State utility regulators recently voted to approve about one-quarter of the total electric rate hike proposed by Xcel Energy Inc. unit Public Service Co. of Colorado in the Centennial State, pending a final order expected to be published around mid-January.
The Colorado Public Utilities Commission approved an approximately $41.5 million net increase in electric rates, according to a commission spokesman, or about 75% less than the $158.3 million net rate increase initially sought by the company in May 2019. The requested increase would have reflected a 5.7% electric base rate increase with a 10.35% return on equity. Residential ratepayers are expected to see their monthly bills rise by $1.03, while small commercial customers will see their own monthly bills go up by $1.95.
The proposed 10.35% ROE would have been above the 9.6% average equity return granted electric utilities nationwide in cases decided during 2018, according to Regulatory Research Associates, a group within S&P Global Market Intelligence.
Commissioner Frances Koncilja said during the commission's Dec. 17, 2019, meeting that she would write a dissent in regard to the approved 9.3% return on equity, calling it a "draconian result" that "sends the wrong message to the capital markets."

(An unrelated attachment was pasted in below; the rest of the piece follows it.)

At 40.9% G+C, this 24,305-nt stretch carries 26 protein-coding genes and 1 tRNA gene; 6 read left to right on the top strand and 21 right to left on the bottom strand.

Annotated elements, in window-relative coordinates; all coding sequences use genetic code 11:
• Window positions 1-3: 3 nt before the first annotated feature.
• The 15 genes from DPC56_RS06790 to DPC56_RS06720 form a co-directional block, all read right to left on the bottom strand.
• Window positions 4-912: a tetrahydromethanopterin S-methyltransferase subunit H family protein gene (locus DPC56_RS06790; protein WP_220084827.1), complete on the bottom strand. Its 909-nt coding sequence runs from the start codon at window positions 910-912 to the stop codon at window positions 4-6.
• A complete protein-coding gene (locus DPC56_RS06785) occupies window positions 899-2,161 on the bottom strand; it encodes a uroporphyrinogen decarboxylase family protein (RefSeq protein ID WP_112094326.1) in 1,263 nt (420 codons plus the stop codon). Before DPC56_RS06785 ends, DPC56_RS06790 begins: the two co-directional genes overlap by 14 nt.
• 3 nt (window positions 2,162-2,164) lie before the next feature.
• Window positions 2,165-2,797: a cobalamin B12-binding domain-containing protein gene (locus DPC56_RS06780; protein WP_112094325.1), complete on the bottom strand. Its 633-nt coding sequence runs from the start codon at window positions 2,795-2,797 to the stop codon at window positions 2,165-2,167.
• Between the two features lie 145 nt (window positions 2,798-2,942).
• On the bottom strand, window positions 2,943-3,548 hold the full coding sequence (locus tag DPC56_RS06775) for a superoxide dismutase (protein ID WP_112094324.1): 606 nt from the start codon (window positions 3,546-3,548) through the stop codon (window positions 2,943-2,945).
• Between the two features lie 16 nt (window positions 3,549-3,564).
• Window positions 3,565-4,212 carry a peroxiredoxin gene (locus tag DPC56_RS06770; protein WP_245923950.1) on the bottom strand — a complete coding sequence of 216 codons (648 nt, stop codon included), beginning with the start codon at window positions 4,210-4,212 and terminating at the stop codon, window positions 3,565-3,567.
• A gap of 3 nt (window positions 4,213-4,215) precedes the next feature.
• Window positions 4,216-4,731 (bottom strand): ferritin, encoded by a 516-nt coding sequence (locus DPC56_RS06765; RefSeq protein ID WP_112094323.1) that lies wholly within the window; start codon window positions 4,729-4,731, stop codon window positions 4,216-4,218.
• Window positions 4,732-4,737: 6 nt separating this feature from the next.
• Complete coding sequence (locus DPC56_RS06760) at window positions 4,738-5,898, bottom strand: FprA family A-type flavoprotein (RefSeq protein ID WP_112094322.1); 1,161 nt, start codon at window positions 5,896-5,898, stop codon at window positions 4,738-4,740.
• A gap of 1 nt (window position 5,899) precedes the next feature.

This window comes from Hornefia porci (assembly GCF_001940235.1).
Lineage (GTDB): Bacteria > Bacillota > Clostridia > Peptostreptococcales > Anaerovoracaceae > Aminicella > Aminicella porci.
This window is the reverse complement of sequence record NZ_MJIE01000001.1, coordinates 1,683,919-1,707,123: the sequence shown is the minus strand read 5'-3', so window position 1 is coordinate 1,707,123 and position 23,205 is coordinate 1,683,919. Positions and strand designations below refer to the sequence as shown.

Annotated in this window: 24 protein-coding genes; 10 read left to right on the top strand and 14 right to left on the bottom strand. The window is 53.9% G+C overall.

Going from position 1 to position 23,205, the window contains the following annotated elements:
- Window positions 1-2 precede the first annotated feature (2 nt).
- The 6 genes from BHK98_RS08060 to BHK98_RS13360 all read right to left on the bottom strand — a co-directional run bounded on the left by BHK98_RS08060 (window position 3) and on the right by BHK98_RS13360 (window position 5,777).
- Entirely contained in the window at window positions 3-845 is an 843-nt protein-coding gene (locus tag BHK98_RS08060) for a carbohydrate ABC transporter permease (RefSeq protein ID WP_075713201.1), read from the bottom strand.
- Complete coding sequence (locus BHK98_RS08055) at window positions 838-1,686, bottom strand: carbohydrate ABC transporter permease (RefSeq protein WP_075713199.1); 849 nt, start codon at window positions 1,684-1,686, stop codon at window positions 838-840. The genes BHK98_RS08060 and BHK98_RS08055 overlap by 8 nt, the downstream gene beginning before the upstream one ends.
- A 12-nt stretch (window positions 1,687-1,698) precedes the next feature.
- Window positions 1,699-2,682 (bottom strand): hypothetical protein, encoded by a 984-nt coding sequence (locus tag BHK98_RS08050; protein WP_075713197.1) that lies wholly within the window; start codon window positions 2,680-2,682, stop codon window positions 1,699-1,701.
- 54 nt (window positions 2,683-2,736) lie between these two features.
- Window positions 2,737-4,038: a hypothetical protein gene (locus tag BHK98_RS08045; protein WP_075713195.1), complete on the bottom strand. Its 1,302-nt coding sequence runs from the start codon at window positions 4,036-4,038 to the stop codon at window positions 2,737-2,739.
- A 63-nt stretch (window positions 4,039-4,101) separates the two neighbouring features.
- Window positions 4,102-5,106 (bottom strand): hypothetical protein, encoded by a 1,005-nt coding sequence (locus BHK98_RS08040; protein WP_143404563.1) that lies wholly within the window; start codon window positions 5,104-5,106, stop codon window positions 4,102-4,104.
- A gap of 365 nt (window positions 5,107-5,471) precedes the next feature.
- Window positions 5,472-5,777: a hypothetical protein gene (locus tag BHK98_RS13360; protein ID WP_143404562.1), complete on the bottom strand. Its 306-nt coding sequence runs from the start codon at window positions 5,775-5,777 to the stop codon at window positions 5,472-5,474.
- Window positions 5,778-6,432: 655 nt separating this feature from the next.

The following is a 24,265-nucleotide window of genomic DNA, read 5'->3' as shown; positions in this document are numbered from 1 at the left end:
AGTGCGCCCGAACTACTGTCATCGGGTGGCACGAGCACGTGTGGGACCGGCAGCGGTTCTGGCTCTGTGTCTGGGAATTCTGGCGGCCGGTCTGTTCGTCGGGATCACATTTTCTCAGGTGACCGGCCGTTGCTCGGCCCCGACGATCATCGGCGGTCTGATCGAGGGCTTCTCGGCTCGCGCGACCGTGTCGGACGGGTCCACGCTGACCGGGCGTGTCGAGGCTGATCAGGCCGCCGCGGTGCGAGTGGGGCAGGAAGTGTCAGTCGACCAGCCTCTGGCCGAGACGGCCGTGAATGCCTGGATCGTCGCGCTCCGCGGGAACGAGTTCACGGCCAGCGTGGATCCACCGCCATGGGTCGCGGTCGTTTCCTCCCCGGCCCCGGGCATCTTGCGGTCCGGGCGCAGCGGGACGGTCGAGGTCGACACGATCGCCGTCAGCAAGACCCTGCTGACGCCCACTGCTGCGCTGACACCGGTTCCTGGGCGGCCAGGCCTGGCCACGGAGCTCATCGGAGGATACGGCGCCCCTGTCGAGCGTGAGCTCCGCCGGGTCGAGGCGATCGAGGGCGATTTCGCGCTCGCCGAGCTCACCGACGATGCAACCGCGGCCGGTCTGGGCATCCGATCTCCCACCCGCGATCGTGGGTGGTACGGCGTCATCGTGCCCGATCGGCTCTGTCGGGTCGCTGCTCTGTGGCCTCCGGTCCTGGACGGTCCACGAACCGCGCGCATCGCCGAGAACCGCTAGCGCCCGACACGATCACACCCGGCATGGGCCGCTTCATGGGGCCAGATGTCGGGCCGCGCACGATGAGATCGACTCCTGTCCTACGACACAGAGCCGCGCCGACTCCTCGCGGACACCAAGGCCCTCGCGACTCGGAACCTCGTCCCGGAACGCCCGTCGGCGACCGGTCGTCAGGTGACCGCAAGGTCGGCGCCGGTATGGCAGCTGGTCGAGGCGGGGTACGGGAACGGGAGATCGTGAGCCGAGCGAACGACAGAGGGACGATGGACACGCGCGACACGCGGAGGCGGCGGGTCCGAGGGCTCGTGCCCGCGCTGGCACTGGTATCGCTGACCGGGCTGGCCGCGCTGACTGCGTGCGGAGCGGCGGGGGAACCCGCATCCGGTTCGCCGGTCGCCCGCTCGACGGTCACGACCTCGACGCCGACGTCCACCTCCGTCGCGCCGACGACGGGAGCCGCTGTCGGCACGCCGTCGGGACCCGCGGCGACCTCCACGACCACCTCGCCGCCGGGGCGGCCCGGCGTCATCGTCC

"It puts this commission out there as an outlier with lower ROEs than anybody historically in the past two years has been getting," said Koncilja. Other members of the commission argued that the ROE was appropriate, noting the company is in good fiscal shape.
In an emailed statement, Xcel Energy spokeswoman Michelle Aguayo called the company a carbon-free energy future "leader." Minneapolis-based Xcel intends to completely decarbonize its power supply portfolio by midcentury, the company announced in December 2018.
"To continue on this path, we need to invest in our Colorado infrastructure to ensure clean, safe and reliable energy at the lowest cost possible," wrote Aguayo. She added that the electric utility, which serves customers in eight Western and Midwestern states, is awaiting the commissions' written order to determine its next steps.
The rate case was the subsidiary's first since 2014. (Colorado PUC docket 19AL-0268E)